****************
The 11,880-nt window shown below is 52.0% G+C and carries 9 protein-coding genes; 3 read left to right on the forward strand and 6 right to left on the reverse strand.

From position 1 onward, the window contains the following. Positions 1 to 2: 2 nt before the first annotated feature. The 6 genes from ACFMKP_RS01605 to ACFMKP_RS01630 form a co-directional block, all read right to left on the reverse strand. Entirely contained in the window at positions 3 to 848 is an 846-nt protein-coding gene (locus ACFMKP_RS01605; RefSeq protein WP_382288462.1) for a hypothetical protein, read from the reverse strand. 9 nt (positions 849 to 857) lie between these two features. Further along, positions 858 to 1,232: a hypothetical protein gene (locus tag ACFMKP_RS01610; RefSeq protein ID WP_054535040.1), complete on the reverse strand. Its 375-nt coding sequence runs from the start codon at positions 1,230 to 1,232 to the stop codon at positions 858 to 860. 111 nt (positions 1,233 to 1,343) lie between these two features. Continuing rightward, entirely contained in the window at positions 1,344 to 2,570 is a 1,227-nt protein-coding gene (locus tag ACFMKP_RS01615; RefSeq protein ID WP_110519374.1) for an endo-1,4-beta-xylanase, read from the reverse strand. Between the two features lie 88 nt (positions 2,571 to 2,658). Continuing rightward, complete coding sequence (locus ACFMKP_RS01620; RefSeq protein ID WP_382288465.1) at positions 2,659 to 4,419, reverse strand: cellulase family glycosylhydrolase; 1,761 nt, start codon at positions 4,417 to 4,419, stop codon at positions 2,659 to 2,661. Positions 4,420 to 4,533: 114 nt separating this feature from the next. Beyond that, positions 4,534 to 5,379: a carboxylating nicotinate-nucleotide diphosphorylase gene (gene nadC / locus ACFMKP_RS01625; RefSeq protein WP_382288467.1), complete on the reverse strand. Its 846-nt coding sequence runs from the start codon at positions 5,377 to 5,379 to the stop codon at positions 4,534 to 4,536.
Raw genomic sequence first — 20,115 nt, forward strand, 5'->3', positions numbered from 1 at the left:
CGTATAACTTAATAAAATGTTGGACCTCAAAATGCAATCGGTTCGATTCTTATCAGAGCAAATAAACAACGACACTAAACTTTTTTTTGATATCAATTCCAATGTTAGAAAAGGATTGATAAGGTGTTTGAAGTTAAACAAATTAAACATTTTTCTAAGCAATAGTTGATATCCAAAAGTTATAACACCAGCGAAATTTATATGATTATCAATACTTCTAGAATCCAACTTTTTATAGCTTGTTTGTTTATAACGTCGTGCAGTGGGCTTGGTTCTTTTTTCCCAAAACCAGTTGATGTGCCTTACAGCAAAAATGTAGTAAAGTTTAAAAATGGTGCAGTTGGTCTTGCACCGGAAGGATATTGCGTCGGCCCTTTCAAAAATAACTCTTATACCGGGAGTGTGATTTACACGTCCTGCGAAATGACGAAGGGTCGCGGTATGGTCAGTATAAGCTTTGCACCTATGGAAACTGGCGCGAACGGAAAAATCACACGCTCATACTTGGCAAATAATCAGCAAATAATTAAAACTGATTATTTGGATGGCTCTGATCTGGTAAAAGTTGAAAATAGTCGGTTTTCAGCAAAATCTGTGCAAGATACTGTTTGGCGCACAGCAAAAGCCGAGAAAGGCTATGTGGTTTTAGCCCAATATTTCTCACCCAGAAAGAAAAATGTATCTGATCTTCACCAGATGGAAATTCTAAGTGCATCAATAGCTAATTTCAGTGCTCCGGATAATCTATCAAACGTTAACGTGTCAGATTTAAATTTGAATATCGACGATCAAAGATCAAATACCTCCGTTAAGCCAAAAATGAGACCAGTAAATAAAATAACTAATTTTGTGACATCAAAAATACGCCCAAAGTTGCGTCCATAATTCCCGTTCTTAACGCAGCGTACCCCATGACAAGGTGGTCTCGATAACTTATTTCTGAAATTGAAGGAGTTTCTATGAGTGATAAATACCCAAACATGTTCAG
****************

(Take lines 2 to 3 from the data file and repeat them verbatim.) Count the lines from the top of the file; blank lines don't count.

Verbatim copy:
From position 1 onward, the window contains the following. Positions 1 to 2: 2 nt before the first annotated feature. The 6 genes from ACFMKP_RS01605 to ACFMKP_RS01630 form a co-directional block, all read right to left on the reverse strand. Entirely contained in the window at positions 3 to 848 is an 846-nt protein-coding gene (locus ACFMKP_RS01605; RefSeq protein WP_382288462.1) for a hypothetical protein, read from the reverse strand. 9 nt (positions 849 to 857) lie between these two features. Further along, positions 858 to 1,232: a hypothetical protein gene (locus tag ACFMKP_RS01610; RefSeq protein ID WP_054535040.1), complete on the reverse strand. Its 375-nt coding sequence runs from the start codon at positions 1,230 to 1,232 to the stop codon at positions 858 to 860. 111 nt (positions 1,233 to 1,343) lie between these two features. Continuing rightward, entirely contained in the window at positions 1,344 to 2,570 is a 1,227-nt protein-coding gene (locus tag ACFMKP_RS01615; RefSeq protein ID WP_110519374.1) for an endo-1,4-beta-xylanase, read from the reverse strand. Between the two features lie 88 nt (positions 2,571 to 2,658). Continuing rightward, complete coding sequence (locus ACFMKP_RS01620; RefSeq protein ID WP_382288465.1) at positions 2,659 to 4,419, reverse strand: cellulase family glycosylhydrolase; 1,761 nt, start codon at positions 4,417 to 4,419, stop codon at positions 2,659 to 2,661. Positions 4,420 to 4,533: 114 nt separating this feature from the next. Beyond that, positions 4,534 to 5,379: a carboxylating nicotinate-nucleotide diphosphorylase gene (gene nadC / locus ACFMKP_RS01625; RefSeq protein WP_382288467.1), complete on the reverse strand. Its 846-nt coding sequence runs from the start codon at positions 5,377 to 5,379 to the stop codon at positions 4,534 to 4,536.
Raw genomic sequence first — 20,115 nt, forward strand, 5'->3', positions numbered from 1 at the left: